Work Production and Work Absorption in Muscle Strips from Vertebrate Cardiac and Insect Flight Muscle Fibers
Stretch activation, which underlies the ability of all striated muscles to do oscillatory work, is a prominent feature of both insect flight and vertebrate cardiac muscle. We have examined and compared work-producing and work-absorbing processes in skinned fibers of Drosophila flight muscle, mouse papillary muscle, and human ventricular strips. Using small amplitude sinusoidal length perturbation analysis, we distinguished viscoelastic properties attributable to crossbridge processes from those attributable to other structures of the sarcomere. Work-producing and work-absorbing processes were identified in Ca2+-activated fibers by deconvolving complex stiffness data. An ‘active’ work-producing process (“B”), attributed to crossbridge action, was identified, as were two work-absorbing processes, one attributable to crossbridge action (“C”) and the other primarily to viscoelastic properties of parallel passive structures (“A”). At maximal Ca2+-activation (pCa 5, 27°C), maximum net power output (processes A, B and C combined) occurs at a frequency of: 1.3 ± 0.1 Hz for human, 10.9 ± 2.2 Hz for mouse, and 226 ± 9 Hz for fly, comparable to the resting heart rate of the human (1 Hz, 37°C) and mouse (10 Hz, 37°C) and to the wing beat frequency of the fruit fly (200 Hz, 22°C). Process B maximal work production per myosin head is 7–11 x 10∼21 J per perturbation cycle, equivalent to approximately 2 kT of energy. Process C maximal work absorption is about the same magnitude. The equivalence suggests the possibility that a thermal ratchet type mechanism operates during small amplitude length perturbations. We speculate that there may be a survival advantage in having a mechanical energy dissipater (i.e., the C process) at work in muscles if they can be injuriously stretched by the system in which they operate.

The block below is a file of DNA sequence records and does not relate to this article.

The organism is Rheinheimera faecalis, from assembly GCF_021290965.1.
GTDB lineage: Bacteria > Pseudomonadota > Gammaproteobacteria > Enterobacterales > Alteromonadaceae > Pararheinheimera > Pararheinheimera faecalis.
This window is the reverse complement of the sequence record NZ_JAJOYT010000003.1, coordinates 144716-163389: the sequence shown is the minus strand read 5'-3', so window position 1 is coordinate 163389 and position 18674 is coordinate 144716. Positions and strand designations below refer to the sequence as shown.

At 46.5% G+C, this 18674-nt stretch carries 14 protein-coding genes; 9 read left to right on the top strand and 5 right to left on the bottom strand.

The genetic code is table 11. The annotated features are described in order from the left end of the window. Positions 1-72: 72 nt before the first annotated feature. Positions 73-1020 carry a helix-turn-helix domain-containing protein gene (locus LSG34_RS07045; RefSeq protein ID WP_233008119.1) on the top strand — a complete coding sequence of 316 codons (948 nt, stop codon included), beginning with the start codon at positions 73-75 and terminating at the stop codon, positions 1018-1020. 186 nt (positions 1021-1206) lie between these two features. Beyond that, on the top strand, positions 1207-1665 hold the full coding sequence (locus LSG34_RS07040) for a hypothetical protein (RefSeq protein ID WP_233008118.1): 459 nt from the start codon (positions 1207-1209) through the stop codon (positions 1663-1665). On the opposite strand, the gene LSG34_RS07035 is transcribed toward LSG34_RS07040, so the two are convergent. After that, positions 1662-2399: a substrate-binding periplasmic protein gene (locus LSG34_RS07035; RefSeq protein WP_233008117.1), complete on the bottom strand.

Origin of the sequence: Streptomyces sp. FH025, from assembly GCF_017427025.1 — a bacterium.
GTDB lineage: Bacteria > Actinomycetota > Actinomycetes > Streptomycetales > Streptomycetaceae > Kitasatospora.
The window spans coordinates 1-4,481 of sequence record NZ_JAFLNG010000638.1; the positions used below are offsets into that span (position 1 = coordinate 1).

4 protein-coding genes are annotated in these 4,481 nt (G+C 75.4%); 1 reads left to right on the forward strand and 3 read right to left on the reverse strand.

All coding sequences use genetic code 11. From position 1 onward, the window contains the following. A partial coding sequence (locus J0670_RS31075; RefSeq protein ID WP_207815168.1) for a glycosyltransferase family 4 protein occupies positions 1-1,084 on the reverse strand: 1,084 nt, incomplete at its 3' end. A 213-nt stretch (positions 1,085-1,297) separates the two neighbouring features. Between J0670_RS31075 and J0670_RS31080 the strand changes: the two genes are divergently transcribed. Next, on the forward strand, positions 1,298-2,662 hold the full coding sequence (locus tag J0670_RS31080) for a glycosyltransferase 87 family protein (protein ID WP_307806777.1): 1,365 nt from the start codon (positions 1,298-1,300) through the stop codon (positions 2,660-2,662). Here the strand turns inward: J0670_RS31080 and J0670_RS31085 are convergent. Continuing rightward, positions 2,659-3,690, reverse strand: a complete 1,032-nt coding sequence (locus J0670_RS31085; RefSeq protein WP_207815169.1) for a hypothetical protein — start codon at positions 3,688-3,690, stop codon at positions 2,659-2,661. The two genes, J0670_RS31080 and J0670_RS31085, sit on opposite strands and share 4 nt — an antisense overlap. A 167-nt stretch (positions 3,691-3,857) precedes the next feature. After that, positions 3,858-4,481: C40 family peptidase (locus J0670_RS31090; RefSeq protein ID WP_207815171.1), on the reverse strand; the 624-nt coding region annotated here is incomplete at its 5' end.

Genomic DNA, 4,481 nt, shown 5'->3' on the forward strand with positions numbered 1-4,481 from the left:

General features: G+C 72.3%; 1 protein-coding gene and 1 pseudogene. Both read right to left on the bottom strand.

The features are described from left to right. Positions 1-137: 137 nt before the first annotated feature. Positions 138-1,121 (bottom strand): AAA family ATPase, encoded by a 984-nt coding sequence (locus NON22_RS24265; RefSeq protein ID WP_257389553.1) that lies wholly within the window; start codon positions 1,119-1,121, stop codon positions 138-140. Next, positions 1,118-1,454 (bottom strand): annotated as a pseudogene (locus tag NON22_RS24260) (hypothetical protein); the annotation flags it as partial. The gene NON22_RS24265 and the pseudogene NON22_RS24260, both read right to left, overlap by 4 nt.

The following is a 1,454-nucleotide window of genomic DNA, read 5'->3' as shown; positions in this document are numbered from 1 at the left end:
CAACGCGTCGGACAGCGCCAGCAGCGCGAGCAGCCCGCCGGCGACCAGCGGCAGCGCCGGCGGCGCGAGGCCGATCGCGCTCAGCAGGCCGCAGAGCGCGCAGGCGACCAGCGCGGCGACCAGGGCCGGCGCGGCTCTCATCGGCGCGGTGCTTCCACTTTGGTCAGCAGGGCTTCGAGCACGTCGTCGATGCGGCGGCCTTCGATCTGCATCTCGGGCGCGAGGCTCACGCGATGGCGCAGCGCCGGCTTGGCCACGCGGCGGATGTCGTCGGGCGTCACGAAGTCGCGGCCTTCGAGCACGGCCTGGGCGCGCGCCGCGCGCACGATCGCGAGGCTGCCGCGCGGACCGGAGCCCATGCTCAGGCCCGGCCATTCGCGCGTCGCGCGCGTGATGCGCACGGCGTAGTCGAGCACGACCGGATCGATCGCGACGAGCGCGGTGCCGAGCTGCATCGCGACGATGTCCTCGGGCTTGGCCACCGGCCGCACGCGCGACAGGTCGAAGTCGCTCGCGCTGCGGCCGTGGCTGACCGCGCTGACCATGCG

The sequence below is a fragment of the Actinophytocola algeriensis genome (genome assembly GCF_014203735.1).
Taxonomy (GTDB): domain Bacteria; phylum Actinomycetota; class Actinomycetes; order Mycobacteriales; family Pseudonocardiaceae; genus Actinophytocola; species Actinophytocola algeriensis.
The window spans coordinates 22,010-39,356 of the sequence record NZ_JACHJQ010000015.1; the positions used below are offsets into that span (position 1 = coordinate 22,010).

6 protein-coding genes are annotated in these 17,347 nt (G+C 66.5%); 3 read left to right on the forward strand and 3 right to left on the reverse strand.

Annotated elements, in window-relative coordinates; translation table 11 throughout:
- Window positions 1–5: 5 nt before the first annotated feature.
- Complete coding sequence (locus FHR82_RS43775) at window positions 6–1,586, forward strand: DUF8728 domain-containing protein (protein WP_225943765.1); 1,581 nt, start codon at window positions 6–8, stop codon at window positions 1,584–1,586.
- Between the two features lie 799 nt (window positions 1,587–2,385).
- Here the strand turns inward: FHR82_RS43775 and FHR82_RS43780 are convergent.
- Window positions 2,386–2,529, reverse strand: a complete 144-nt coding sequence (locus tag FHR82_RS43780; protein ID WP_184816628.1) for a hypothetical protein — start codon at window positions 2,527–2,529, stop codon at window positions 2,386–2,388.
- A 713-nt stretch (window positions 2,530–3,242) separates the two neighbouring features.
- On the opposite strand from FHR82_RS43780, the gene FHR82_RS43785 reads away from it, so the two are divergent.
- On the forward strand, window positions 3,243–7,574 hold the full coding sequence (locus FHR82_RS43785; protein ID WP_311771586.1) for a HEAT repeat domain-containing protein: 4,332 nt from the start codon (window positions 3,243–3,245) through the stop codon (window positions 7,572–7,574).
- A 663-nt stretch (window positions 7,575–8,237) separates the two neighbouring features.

KeywordsMyosin Head Flight Muscle Work Output Mechanical Energy Dissipater Indirect Flight Muscle
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